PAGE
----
Continuous quality improvement (CQI) is a process to assess what we are doing and how we can do it better. But how is CQI done for osteopathic manipulative care? Traditionally, assessing quality of osteopathic manipulative care was based on the clinician’s posttreatment examinations, patient reports of how they felt immediately after treatment, and patient reports when they returned for followup. Looking at these components more closely, the clinician’s posttreatment palpation assessment evaluates whether the patient feels less pain when painful areas are reexamined and whether the patient’s tissues feel suppler or have more motion or symmetry than before treatment. To ensure quality during this assessment process, the patient would have to be palpated consistently, at the same location, and with similar forces, directions, and durations to make valid comparisons between before and after examinations. Additionally, there can be ambiguity about whether the patient’s immediate reports about the effects of treatment are associated with physiologic changes or arise from attention and other nonspecific factors that occur during treatment. At followup, there is a question about whether patients have accurate recall of their symptoms from the initial visit. Or what can be concluded when no followup occurs? This subjective process of clinician and patient assessment has existed for over a century with the assumption that, over time, feedback improves skills and outcomes, but the veracity of this assumption is clearly limited. In this era of CQI, DO-Touch.NET was established and thrived by promoting science and CQI within osteopathy. Every study in DO-Touch.NET has been designed to progressively improve quality of data collected from clinicians and patients and to assess effectiveness and safety of osteopathic manipulative care. CQI will remain in the forefront of every future network study. As for CQI in osteopathic manipulative healthcare, advanced scientific methods for assessing performance and interpretation of diagnostic and therapeutic palpation have been developed by the A.T. Still Research Institute and incorporated into the Advancing Skills in Osteopathy (ASO) continuing education courses regularly sponsored by DO-Touch.NET. This summer, 3 ASO courses were conducted by DO-Touch.NET for clinicians from 3 continents. Several members have now taken the ASO course more than once as a way to personally perform CQI. So how is CQI done in osteopathic manipulative care in the 21st century? It is done through the programming and research of DO-Touch.NET. Stay on the cutting edge of science and CQI in osteopathic manipulative care by being an active member of DO-Touch.NET!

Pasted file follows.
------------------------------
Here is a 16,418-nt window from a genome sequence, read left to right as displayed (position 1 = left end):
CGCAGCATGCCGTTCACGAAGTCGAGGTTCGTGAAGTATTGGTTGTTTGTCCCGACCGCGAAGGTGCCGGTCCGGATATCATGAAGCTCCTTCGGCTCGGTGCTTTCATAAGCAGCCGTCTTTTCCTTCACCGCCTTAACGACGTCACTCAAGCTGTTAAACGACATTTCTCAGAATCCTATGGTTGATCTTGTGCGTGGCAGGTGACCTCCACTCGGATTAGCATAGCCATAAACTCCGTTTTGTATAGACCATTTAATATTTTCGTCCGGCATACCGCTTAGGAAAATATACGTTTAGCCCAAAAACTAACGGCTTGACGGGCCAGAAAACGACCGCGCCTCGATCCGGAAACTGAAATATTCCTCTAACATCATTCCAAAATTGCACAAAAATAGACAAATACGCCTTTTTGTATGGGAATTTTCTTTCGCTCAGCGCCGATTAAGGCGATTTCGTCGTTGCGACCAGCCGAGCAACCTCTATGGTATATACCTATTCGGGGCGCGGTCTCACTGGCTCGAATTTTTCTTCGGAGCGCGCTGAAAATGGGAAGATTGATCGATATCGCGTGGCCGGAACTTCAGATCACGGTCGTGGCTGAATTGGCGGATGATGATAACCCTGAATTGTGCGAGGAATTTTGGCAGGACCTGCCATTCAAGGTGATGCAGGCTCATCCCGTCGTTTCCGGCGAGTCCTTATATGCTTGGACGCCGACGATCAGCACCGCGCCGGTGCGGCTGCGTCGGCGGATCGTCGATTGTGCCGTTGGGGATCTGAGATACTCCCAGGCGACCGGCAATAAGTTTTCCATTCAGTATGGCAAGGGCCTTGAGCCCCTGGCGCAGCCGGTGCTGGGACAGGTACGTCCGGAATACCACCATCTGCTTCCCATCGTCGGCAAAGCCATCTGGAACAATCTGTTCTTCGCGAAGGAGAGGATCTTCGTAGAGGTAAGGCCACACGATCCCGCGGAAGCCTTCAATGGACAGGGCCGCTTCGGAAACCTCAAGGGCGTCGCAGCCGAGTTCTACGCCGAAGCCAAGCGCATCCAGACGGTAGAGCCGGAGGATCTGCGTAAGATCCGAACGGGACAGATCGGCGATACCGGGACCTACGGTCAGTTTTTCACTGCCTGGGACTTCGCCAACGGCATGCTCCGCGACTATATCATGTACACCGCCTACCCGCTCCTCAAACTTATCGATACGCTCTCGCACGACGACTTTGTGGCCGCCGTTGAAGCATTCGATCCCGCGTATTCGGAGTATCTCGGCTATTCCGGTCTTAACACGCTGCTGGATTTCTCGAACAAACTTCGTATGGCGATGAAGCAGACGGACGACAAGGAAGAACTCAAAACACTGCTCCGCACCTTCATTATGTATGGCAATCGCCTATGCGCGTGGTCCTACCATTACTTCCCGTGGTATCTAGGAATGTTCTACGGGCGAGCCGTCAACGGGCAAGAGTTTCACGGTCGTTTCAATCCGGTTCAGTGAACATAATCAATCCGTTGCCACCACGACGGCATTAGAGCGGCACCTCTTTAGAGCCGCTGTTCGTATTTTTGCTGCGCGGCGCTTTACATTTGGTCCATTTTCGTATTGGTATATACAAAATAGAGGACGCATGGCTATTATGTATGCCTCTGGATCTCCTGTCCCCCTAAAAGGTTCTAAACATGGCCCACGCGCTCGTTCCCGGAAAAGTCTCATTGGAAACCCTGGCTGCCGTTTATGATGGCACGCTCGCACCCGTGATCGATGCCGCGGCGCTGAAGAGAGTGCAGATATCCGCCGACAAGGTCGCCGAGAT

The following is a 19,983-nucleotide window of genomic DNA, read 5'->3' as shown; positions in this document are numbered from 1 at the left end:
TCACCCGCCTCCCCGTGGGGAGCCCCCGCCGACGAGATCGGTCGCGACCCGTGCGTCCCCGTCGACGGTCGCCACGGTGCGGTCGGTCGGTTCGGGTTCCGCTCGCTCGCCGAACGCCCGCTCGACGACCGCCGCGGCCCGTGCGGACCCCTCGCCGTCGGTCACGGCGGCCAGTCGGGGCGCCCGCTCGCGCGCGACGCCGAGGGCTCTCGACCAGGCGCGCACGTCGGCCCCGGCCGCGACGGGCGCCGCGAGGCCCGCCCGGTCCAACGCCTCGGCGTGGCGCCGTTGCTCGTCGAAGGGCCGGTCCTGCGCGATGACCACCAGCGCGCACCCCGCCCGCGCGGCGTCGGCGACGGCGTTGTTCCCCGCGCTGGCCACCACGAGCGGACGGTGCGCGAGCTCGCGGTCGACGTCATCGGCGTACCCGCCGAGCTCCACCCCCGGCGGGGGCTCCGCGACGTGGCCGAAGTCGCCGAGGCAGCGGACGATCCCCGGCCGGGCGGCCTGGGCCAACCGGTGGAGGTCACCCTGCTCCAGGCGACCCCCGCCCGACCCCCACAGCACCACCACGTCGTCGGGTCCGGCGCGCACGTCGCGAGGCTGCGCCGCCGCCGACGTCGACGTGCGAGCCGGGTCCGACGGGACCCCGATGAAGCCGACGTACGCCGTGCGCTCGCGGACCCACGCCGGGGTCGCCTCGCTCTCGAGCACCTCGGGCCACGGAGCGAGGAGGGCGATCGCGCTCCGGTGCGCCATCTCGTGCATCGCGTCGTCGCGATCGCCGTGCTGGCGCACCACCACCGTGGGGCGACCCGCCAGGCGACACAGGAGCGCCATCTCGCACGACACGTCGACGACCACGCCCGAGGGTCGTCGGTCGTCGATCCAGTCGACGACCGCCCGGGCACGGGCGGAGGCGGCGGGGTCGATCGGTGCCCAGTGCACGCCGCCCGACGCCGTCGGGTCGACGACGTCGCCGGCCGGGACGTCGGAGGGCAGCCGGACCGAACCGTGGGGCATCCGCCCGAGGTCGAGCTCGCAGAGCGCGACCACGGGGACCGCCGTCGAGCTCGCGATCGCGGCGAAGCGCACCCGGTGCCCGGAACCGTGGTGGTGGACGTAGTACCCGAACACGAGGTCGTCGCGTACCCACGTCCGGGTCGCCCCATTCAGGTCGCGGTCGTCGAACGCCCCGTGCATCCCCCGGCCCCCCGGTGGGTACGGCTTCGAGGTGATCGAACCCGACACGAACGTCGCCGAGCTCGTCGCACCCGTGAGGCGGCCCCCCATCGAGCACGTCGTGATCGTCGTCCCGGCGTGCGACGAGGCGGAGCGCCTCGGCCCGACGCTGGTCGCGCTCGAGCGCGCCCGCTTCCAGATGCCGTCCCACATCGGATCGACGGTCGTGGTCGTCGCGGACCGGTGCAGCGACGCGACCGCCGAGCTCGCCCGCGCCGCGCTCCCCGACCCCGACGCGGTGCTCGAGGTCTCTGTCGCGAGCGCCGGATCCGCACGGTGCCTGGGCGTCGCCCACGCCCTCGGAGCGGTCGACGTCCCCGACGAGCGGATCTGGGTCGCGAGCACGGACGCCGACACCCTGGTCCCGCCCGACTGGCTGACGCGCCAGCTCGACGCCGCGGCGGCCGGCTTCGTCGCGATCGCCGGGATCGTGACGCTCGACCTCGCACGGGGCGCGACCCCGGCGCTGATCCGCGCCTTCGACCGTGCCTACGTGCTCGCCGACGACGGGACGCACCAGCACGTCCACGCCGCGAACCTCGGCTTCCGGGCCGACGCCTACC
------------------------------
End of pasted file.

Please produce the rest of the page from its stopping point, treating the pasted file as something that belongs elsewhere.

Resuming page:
Brian F. Degenhardt, DO
Director of DO-Touch.NET
Director, A.T. Still Research Institute of ATSU